I was hoping for something practical, like no “baggie” Communion.
There is no substance here. None.
It’s like they say “you should run good parishes, be welcoming”. Well duh… everyone knows that. How are these “guidelines”!?
Ok, I took the time to read the full document. Even when every brain cell in my body was making me roll my eyes from typical buzzwords (‘synergize’ shudder) I see coming from management e-mails, I still read it. I came away with nothing new, not even from the section addressing the laity.
I can’t say I quite know why this Instruction was written because there wasn’t much instruction given. I suspect the reaction of people to the Amazon synod (and everything around it) had some part to play due to some of the wording near the beginning. However, I guess I was hoping for more out of a document that was to address parish life. My main concerns boil down to:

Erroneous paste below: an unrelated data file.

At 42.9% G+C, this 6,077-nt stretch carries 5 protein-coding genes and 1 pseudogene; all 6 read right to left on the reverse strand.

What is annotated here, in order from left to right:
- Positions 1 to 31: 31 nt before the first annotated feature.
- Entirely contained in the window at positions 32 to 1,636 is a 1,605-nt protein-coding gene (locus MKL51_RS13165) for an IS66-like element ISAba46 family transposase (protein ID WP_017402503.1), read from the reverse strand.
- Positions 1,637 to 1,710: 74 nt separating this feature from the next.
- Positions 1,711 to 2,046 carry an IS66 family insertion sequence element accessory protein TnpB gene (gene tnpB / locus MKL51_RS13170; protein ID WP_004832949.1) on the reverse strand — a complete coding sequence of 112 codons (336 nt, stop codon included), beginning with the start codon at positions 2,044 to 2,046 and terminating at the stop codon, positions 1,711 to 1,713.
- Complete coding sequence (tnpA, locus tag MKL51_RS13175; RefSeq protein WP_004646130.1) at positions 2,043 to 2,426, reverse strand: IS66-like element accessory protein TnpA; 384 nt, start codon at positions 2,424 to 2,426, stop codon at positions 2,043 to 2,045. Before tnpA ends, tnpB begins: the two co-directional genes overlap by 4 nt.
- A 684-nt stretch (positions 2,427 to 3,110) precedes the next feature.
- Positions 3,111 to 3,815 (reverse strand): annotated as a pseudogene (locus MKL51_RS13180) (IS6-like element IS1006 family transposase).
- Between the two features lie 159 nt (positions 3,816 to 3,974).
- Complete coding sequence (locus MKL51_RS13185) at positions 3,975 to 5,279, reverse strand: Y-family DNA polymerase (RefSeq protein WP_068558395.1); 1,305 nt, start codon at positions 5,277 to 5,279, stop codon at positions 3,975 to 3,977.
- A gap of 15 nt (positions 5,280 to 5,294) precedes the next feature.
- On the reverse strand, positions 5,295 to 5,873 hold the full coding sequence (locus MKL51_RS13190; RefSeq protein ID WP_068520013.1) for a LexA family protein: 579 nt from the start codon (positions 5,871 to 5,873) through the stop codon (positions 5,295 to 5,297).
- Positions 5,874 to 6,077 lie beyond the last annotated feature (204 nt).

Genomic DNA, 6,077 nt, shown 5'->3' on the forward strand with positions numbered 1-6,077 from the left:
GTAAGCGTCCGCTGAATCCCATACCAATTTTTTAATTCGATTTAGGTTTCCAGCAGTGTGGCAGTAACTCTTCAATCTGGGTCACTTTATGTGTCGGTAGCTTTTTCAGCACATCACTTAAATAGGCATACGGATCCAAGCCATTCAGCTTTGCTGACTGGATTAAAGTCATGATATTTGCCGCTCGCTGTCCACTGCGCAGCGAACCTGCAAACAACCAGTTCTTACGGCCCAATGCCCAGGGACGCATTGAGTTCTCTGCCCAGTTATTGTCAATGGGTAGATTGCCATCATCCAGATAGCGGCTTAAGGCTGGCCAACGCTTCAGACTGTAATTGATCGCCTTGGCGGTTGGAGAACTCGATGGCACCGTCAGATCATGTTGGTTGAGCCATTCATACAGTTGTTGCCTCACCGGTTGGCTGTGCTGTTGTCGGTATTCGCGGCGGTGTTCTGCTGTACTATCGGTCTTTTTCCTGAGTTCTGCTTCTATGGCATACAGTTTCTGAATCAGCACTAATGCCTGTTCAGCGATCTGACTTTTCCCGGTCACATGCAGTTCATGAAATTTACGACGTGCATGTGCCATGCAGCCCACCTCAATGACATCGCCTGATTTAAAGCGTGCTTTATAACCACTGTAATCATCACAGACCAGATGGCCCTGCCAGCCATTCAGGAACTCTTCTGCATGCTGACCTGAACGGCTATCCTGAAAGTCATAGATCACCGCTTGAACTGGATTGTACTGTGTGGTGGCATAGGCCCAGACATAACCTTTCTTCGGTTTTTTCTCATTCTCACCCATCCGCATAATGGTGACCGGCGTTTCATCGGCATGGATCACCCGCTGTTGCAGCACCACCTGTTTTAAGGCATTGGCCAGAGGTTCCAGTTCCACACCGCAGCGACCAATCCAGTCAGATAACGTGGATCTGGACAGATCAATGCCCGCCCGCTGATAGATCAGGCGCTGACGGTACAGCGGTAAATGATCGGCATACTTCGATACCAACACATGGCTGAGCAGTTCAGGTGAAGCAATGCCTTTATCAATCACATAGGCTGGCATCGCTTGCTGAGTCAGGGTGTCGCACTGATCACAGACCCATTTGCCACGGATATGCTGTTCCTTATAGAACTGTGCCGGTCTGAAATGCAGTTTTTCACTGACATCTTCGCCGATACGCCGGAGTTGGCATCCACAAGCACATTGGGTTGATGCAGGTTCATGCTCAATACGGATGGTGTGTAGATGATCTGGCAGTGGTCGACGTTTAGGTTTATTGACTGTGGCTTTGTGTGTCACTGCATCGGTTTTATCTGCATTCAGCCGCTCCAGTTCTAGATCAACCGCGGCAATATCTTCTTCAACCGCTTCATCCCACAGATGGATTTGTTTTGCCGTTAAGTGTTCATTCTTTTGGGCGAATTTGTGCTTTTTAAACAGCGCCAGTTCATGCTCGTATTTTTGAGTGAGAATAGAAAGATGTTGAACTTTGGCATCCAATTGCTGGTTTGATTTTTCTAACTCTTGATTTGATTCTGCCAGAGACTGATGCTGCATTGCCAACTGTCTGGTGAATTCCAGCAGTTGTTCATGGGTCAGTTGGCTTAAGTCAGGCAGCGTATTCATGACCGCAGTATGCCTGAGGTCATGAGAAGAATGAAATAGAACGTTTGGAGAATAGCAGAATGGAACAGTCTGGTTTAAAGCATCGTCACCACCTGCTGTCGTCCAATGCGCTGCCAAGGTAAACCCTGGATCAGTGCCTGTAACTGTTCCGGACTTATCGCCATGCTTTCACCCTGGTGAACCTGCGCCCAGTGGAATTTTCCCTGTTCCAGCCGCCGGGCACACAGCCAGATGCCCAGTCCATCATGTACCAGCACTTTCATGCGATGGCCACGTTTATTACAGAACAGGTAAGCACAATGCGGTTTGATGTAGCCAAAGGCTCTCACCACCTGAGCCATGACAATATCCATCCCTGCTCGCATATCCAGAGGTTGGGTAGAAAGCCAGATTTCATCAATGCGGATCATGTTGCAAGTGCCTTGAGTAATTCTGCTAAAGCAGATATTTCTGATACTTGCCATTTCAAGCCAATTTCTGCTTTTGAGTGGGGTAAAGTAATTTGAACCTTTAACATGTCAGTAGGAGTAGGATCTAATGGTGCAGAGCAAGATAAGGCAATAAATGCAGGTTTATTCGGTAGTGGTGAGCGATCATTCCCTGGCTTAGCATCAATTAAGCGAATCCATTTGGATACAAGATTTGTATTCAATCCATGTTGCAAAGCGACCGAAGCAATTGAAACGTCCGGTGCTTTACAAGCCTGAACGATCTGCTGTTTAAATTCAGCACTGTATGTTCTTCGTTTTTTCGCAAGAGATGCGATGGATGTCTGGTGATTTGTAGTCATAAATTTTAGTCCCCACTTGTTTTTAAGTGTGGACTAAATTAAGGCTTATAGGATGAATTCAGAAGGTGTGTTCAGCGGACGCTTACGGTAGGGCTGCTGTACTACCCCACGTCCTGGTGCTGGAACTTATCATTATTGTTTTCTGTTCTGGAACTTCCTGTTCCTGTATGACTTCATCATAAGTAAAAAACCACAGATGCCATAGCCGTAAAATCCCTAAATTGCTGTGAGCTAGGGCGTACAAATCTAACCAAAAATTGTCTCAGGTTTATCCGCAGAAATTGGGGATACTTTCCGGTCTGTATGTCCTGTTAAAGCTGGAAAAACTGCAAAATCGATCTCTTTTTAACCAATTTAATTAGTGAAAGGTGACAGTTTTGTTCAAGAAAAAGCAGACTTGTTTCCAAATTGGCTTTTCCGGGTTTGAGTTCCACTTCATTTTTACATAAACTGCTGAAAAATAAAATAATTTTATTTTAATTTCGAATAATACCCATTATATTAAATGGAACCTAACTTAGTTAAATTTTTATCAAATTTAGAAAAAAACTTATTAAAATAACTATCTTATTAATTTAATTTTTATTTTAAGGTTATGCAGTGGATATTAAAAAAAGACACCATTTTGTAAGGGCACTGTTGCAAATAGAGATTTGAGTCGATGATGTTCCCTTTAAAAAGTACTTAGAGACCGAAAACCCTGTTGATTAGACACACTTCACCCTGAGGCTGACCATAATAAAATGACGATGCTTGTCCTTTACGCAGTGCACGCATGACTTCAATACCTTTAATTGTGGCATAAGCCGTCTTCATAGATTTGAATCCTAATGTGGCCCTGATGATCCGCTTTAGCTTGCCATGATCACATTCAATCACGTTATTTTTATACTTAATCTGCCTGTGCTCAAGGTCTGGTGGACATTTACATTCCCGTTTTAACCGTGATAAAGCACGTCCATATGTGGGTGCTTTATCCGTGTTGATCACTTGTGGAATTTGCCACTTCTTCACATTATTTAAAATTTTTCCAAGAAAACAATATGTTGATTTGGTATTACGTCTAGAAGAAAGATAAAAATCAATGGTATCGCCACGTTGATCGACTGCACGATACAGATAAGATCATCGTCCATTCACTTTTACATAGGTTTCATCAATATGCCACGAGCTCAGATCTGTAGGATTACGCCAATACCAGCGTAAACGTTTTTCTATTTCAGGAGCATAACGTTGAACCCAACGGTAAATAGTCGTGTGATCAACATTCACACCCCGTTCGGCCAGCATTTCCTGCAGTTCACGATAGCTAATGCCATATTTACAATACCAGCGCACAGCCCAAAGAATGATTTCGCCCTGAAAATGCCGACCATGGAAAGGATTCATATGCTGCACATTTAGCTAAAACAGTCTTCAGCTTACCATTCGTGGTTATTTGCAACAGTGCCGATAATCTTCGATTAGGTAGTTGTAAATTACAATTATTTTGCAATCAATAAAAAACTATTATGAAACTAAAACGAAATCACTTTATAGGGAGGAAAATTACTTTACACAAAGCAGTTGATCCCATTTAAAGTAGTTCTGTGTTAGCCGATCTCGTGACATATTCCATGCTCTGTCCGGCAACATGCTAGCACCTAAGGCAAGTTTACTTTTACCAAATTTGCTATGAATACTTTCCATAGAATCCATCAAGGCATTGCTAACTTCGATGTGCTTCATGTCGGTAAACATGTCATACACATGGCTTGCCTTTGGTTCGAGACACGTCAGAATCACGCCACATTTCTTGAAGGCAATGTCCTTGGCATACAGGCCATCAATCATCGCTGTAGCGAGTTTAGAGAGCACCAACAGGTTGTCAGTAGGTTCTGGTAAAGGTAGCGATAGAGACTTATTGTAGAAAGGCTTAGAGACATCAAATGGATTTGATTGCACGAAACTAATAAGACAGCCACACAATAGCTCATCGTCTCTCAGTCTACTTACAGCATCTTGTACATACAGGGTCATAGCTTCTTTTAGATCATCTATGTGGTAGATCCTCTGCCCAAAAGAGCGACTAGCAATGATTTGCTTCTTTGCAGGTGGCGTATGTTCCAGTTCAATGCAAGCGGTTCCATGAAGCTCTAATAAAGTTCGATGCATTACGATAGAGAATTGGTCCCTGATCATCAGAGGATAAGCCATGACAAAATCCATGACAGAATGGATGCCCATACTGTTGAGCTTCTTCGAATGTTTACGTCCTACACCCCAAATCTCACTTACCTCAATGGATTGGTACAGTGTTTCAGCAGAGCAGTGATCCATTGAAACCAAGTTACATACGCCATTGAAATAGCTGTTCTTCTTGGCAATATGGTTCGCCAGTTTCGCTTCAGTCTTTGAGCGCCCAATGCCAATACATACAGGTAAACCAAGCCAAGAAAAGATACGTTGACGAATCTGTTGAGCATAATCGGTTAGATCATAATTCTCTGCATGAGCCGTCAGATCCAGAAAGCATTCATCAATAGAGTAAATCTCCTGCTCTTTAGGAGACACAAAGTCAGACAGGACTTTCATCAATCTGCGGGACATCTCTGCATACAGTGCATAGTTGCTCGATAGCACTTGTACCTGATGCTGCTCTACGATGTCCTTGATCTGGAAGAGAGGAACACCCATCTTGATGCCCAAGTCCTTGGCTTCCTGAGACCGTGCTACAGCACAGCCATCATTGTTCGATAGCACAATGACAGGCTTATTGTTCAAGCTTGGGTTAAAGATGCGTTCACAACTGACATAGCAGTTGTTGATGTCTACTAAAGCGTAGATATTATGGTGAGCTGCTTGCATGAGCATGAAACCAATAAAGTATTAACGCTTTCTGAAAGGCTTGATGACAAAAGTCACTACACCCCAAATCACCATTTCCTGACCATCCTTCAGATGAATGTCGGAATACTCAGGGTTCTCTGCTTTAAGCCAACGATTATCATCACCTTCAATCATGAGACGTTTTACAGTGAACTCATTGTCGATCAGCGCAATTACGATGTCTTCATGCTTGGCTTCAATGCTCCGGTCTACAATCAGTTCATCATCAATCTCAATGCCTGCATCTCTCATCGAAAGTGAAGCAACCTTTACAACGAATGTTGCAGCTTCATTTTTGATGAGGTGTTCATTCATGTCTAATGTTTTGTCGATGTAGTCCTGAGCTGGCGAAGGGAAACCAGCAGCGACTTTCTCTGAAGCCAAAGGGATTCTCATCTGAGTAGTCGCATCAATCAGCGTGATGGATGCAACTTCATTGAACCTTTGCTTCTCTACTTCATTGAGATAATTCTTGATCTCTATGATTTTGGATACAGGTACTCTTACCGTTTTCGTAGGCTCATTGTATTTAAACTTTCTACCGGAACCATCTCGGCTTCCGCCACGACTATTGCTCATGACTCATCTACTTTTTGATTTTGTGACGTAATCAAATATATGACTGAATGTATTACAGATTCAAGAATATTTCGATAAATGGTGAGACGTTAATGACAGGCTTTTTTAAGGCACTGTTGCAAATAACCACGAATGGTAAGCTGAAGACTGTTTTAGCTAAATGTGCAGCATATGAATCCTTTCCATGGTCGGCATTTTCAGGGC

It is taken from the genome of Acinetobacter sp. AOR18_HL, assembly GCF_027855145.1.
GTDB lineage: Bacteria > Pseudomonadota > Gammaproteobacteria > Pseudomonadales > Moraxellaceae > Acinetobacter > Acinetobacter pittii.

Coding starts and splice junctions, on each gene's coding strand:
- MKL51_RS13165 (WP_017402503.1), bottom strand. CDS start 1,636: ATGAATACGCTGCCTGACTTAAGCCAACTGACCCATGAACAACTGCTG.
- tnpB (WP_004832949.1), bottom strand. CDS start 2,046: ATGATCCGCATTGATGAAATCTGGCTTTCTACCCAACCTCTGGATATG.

The seeming over-emphasis on disassociating a person with their geographical parish because I think that’ll lead to echo-chamber communities that have members forget about supporting their local areas in an effort to spread themselves too thin over a larger area. Mainly this concern came when it was discussing how technology is “chang[ing] our way of thinking, together with the understanding of self and of social living”.
The emphasis on moving forward with the times. “In virtue of this discernment, the Parish is called upon to read the signs of the times, while adapting both to the needs of the faithful and to historical changes.” I’ve had too many conversations with non-Church members that “the Church should just get with the times” to not automatically react negatively to such wording in the context of evangelization. I feel like certain parts of the faithful will see the push to be “creative” and will run with it.